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Public inquiries for compulsory purchase order objections

This content applies to England & Wales

Procedure for inquiries over objections to CPOs.

A public inquiry is a formal process, with complicated rules and procedures. An inspector conducts the inquiry on behalf of the government minister.

Representation

While objectors are allowed to represent themselves, it is strongly advised that they obtain legal advice and representation. It may also be necessary to get expert witnesses. For people on low incomes, legal aid may be available for advice and preparation, but not for representation. Objectors who cannot afford their own representation (or who cannot get legal aid for advice and preparation) should consider:

  • a group of objectors paying for representation together, perhaps through a residents’ association 
  • working with an environmental pressure group, which may have its own legal team or the ability to afford lawyers
  • free advice or representation may be available from other sources, for example Environmental Law Foundation or Friends of the Earth's Rights & Justice Centre 
  • sending written representations to the inquiry, instead of appearing in person. If all statutory objectors agree, the inspector may deal with the objections in writing only.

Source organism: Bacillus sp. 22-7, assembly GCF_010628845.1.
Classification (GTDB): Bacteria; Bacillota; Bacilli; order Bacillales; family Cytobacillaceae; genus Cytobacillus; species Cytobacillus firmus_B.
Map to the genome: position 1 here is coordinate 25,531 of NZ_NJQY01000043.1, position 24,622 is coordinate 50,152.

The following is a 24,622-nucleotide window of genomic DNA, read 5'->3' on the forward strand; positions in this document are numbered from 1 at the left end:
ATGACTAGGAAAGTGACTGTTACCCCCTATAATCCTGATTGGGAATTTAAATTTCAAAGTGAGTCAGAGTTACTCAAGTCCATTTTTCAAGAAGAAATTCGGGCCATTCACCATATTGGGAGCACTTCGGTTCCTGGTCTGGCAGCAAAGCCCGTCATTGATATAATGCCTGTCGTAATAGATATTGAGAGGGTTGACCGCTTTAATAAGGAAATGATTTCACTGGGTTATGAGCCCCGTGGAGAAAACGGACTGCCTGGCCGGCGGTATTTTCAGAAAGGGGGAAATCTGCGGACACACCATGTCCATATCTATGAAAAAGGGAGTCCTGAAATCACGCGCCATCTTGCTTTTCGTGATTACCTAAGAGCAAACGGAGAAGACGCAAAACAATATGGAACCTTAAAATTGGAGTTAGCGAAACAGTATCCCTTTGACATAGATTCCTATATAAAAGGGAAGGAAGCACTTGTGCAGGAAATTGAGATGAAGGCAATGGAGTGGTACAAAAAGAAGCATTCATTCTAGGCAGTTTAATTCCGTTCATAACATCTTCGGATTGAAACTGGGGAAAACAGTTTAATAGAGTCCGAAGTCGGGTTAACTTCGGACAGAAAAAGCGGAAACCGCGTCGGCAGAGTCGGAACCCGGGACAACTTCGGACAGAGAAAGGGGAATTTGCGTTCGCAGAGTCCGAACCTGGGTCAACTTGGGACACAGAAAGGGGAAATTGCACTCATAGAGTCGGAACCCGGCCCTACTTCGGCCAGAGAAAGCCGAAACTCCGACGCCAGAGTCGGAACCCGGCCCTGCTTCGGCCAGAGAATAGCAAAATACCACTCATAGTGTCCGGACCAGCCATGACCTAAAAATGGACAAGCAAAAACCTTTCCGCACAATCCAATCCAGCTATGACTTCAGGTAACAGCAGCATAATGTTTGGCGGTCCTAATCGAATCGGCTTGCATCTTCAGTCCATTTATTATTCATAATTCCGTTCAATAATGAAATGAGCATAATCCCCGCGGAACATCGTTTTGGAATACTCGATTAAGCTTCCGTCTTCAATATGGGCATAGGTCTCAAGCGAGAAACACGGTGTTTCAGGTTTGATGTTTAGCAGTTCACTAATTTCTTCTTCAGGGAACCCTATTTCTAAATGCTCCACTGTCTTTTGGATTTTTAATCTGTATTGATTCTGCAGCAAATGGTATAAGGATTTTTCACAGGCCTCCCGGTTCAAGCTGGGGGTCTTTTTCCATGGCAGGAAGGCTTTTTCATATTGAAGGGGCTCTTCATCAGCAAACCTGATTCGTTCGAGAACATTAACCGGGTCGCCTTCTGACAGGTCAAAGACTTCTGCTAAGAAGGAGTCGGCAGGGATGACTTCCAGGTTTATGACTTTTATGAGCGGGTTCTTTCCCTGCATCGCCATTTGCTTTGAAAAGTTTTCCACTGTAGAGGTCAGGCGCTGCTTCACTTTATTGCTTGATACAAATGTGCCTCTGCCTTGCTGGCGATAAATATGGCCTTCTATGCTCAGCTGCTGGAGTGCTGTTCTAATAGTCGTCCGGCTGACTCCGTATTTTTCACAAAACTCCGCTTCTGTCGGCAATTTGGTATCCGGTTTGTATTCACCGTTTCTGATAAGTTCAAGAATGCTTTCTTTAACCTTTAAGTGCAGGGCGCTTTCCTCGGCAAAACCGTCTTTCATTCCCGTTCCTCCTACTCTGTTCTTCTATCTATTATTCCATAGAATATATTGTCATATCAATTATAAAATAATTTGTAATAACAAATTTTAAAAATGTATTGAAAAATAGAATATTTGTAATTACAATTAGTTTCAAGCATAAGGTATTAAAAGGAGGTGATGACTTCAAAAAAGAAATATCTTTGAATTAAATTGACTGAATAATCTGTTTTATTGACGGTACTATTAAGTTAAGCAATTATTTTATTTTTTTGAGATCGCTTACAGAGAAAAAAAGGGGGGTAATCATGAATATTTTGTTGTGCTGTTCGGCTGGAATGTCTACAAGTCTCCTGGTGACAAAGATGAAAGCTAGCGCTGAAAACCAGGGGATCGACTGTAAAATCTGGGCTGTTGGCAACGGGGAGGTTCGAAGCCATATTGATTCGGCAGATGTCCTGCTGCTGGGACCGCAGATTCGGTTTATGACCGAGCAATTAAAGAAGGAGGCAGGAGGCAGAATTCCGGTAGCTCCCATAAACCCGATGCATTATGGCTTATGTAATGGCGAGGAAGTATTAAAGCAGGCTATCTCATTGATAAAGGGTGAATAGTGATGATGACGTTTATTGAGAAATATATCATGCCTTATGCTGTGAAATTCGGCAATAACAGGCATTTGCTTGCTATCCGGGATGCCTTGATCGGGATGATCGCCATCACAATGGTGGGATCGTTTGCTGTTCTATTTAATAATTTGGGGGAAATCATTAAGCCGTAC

Inquiry procedure

The procedure for an inquiry is similar in some ways to a court case. The usual procedure is as follows:[1]

  • the inspector informs remaining objectors and acquiring authority that there will be an inquiry
  • pre-inquiry meeting to discuss how the inquiry will be run
  • outline statements by remaining objectors (if required by inspector)
  • statements of case by acquiring authority and by remaining objectors
  • public notice of inquiry
  • the inspector can visit the site, and can appoint an assessor to advise on technical issues
  • inquiry hearing.  

Usually the acquiring authority puts its case first, then the remaining objectors put their cases, then the acquiring authority replies. When putting their case, any party may call witnesses to give evidence and/or produce documentary evidence.

At the end of the inquiry, the inspector makes a recommendation to the government minister. The minister will then confirm, modify or reject the CPO. The minister may confirm the CPO immediately in respect of part of the land affected, and postpone consideration of the rest of the land until certain conditions have been fulfilled.[2] See Making a CPO for details.

[1] Compulsory Purchase (Inquiries Procedure) Rules 2007 SI 2007/3617 as amended by the Compulsory Purchase (Inquiries Procedure) (Miscellaneous Amendments and Electronic Communications) Rules 2018 SI 2018/248.

[2] s.13C Acquisition of Land Act 1981, inserted by Planning and Compulsory Purchase Act 2004, and considered in R (on the application of Neptune Wharf) v Secretary of State [2007] EWHC 1036 (Admin).

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